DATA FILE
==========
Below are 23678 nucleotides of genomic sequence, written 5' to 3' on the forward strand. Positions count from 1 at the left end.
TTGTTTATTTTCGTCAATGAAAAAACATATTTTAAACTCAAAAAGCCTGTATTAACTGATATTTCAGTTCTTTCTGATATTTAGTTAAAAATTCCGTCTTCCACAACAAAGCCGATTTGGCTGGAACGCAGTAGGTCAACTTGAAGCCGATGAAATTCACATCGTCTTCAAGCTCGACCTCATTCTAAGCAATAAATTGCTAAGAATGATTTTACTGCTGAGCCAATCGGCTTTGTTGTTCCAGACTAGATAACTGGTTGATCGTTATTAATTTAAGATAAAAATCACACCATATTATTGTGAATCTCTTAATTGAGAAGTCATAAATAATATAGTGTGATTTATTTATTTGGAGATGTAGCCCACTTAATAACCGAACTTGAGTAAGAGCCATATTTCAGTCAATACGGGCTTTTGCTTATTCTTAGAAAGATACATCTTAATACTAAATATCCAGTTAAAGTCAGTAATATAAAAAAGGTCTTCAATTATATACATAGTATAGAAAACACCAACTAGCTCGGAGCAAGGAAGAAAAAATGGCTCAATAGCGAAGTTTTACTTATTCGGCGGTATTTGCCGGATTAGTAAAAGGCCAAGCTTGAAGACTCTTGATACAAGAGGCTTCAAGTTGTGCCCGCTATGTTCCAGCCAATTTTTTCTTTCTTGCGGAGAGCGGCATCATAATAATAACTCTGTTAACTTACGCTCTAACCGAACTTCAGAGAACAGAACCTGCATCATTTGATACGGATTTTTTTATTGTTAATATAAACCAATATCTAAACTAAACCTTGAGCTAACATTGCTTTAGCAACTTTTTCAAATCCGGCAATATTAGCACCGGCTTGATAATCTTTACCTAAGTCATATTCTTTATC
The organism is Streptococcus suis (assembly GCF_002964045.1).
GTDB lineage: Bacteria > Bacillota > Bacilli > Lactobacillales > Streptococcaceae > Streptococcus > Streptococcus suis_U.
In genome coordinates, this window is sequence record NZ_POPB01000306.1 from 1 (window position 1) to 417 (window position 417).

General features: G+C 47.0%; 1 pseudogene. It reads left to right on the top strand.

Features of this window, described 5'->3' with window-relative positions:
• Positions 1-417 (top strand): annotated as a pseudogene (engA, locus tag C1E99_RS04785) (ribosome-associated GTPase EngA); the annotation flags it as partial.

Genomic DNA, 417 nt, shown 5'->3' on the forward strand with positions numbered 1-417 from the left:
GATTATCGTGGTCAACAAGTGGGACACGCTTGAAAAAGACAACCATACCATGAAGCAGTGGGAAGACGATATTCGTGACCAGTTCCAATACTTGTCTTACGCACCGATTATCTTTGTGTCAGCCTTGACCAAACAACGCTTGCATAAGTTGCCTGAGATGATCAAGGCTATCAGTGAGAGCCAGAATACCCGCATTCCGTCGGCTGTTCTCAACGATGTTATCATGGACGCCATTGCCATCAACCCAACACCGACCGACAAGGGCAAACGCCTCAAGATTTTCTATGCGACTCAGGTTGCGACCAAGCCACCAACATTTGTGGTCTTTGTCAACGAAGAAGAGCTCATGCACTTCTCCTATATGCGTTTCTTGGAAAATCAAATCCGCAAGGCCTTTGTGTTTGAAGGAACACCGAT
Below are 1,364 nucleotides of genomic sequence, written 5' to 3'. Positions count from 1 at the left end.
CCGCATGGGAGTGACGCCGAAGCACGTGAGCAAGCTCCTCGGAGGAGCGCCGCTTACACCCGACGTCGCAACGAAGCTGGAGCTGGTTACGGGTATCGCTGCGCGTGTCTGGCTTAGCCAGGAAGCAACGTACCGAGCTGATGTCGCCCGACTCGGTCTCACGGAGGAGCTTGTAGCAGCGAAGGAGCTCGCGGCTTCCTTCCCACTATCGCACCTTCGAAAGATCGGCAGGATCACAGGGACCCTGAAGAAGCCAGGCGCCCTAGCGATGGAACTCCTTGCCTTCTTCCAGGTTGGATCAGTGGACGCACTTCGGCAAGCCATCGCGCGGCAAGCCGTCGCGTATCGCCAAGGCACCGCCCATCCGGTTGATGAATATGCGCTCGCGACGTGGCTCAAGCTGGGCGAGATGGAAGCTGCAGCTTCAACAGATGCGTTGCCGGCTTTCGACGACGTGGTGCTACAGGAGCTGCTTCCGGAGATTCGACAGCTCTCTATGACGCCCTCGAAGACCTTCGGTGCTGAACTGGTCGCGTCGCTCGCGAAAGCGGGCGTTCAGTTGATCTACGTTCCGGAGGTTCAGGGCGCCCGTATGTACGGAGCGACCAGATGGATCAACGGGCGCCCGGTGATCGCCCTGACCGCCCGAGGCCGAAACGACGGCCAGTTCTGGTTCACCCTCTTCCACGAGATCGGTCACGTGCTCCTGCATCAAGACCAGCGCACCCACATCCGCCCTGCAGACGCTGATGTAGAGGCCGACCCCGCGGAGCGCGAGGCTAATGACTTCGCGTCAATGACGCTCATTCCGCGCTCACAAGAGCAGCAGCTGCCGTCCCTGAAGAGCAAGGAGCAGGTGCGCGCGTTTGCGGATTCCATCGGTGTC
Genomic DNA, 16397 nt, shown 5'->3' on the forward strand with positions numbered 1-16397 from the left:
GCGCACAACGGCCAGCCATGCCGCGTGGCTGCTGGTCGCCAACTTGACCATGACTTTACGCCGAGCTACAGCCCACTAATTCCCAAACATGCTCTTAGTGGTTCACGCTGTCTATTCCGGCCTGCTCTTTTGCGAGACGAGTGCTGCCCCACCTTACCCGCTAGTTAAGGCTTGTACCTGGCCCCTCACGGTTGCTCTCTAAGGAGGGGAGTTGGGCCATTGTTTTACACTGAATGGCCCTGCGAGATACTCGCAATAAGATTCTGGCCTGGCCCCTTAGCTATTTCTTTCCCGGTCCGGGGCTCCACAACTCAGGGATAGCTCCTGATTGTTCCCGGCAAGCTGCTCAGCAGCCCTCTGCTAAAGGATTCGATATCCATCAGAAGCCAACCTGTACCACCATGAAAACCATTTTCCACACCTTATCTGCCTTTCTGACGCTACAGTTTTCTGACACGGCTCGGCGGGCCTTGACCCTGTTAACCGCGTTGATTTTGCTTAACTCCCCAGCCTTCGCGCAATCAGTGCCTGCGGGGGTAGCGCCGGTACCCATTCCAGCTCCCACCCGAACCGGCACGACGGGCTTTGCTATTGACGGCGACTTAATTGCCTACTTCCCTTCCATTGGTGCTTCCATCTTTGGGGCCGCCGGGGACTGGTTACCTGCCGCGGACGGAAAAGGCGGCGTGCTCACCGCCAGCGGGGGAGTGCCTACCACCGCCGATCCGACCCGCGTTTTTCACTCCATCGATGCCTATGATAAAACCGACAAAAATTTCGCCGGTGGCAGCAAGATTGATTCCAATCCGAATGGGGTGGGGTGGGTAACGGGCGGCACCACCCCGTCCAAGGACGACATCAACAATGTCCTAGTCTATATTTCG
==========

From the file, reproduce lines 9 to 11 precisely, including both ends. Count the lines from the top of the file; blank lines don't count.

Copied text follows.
Genomic DNA, 417 nt, shown 5'->3' on the forward strand with positions numbered 1-417 from the left:
GATTATCGTGGTCAACAAGTGGGACACGCTTGAAAAAGACAACCATACCATGAAGCAGTGGGAAGACGATATTCGTGACCAGTTCCAATACTTGTCTTACGCACCGATTATCTTTGTGTCAGCCTTGACCAAACAACGCTTGCATAAGTTGCCTGAGATGATCAAGGCTATCAGTGAGAGCCAGAATACCCGCATTCCGTCGGCTGTTCTCAACGATGTTATCATGGACGCCATTGCCATCAACCCAACACCGACCGACAAGGGCAAACGCCTCAAGATTTTCTATGCGACTCAGGTTGCGACCAAGCCACCAACATTTGTGGTCTTTGTCAACGAAGAAGAGCTCATGCACTTCTCCTATATGCGTTTCTTGGAAAATCAAATCCGCAAGGCCTTTGTGTTTGAAGGAACACCGAT
Below are 1,364 nucleotides of genomic sequence, written 5' to 3'. Positions count from 1 at the left end.